Waves Every Man should Surf: Uluwatu

© Ryan Miller

Sure, it’s going to be packed. But no matter the crowds, there’s undeniable magic lefts at Ulus.

It goes without saying that Bali is not what it used to be. But I just went and said it anyway, and you’ll do the same if you return to Bali for a second time. I first visited as a teenager, back in the late 1990s, and even then “Bali’s changed” was a constant lament, complaint, mantra even, repeated by every repeat customer - even if they’d first visited the year before. Overcrowded line-ups, over-developed coastline, pure chaos in the streets of Kuta. I enjoyed the hell out of my virgin trip, but I couldn’t help feeling that I’d come to the party too late. Little did I know I’d look back on those years in Bali as a relative golden era - particularly on the Bukit Peninsula, with it’s crown jewel of Uluwatu. Compared to 2013, Ulus was empty and near-virgin back in the ‘90s.

With that in mind, go surf Uluwatu. Sure, it’s going to be packed. But judging by the exponential rate of change that defines Bali, it’ll be far more crowded in the future. You’ll be able to tell your friends “Bali’s not what it once was” by next year.


No matter the crowds, there’s undeniable magic left at Ulus. You’ll find it on your first paddle out, down those hideous cement steps, where the bamboo ladder used to be, and out the mouth of the cave. Time it right, and you’ll get a framed glimpse of a perfect section squaring off on Main Peak, with most of the crowd hidden behind a stacking set and volcanic rock. For a moment, you’ll imagine what Rusty Miller and Steve Cooney must have felt as they paddled through the cave in 1970 - the first time.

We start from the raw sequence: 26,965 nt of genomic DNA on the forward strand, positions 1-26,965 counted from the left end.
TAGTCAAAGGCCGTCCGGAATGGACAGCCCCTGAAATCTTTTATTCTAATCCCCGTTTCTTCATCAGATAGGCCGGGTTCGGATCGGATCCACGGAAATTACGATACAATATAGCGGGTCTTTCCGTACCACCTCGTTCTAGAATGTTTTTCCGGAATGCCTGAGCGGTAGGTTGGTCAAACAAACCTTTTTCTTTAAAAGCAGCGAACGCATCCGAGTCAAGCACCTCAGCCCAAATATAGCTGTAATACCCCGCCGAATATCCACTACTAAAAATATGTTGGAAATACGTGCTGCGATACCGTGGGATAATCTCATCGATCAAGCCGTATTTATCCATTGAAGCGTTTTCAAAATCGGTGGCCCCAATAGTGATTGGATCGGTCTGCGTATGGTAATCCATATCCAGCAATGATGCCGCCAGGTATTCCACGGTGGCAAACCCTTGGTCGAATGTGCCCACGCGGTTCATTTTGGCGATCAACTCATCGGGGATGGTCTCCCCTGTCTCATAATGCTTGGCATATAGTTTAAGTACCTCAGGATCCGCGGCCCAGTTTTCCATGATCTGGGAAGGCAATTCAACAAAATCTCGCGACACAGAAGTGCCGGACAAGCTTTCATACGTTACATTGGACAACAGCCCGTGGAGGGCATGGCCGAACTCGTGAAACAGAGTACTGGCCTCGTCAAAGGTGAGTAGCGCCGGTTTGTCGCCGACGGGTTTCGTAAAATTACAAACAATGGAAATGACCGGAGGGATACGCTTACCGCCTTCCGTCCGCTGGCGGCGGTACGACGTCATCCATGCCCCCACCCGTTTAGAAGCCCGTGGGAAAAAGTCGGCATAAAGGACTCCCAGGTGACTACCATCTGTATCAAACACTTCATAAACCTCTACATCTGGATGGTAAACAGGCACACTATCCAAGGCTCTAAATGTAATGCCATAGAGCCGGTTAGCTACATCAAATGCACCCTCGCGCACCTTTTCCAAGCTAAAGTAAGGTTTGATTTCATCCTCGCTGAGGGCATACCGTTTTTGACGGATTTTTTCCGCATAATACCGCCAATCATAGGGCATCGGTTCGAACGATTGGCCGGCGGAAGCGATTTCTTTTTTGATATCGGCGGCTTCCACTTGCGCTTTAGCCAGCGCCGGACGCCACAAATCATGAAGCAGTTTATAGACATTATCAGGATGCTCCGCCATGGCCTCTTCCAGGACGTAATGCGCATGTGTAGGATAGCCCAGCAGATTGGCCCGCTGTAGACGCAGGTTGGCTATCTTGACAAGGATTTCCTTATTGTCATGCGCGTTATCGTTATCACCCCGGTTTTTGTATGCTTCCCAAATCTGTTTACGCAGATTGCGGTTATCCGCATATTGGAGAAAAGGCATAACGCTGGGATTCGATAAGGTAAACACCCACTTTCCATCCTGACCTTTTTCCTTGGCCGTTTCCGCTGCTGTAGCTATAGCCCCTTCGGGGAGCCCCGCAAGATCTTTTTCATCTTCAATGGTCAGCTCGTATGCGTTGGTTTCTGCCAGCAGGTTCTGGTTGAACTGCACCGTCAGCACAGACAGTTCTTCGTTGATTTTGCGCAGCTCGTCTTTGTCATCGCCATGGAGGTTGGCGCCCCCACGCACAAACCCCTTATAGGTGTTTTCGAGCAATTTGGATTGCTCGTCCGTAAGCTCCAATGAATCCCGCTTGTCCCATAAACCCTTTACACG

Time it right, and you’ll get a framed glimpse of a perfect section squaring off on Main Peak, with most of the crowd hidden behind a stacking set and volcanic rock.


Some things to keep in mind: Ulus is not a perfect wave. It’s a series of disjointed, often imperfect sections, which occasionally link up and offer perfection. Watch closely. Fluctuations in tide, swell, wind and crowd will offer constant opportunity along the reef. Main peak shuts down and suddenly Inside Corner starts working. A building swell will shift the gems to Outside Corner even as stubborn surfers stay on Main Peak. Often, if you’re willing to see the world through new eyes, there’s something there for you. But if you get hung up on how it was even thirty minutes ago - let alone forty years ago - you’ll be disappointed. Ulus is much like Bali, I suppose - in any given moment, it’s not what it used to be.

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Cave Searching, With Carissa© Ryan Miller